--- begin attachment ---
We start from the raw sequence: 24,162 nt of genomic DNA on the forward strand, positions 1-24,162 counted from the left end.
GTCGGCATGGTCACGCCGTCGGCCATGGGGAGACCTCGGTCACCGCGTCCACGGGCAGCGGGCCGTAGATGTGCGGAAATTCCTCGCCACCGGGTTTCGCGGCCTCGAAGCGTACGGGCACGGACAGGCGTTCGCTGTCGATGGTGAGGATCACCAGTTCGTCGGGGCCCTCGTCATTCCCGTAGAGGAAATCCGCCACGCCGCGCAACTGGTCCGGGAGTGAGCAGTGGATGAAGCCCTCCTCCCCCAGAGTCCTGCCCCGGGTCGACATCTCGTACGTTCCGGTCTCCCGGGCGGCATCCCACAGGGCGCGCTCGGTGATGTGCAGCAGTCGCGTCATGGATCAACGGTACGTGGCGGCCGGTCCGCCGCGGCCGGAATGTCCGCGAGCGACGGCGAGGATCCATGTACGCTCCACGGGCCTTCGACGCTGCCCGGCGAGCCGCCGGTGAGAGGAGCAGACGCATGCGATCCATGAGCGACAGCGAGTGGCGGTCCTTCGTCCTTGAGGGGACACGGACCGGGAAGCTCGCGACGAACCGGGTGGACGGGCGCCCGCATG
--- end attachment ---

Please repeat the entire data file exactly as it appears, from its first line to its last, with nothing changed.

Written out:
We start from the raw sequence: 24,162 nt of genomic DNA on the forward strand, positions 1-24,162 counted from the left end.
GTCGGCATGGTCACGCCGTCGGCCATGGGGAGACCTCGGTCACCGCGTCCACGGGCAGCGGGCCGTAGATGTGCGGAAATTCCTCGCCACCGGGTTTCGCGGCCTCGAAGCGTACGGGCACGGACAGGCGTTCGCTGTCGATGGTGAGGATCACCAGTTCGTCGGGGCCCTCGTCATTCCCGTAGAGGAAATCCGCCACGCCGCGCAACTGGTCCGGGAGTGAGCAGTGGATGAAGCCCTCCTCCCCCAGAGTCCTGCCCCGGGTCGACATCTCGTACGTTCCGGTCTCCCGGGCGGCATCCCACAGGGCGCGCTCGGTGATGTGCAGCAGTCGCGTCATGGATCAACGGTACGTGGCGGCCGGTCCGCCGCGGCCGGAATGTCCGCGAGCGACGGCGAGGATCCATGTACGCTCCACGGGCCTTCGACGCTGCCCGGCGAGCCGCCGGTGAGAGGAGCAGACGCATGCGATCCATGAGCGACAGCGAGTGGCGGTCCTTCGTCCTTGAGGGGACACGGACCGGGAAGCTCGCGACGAACCGGGTGGACGGGCGCCCGCATG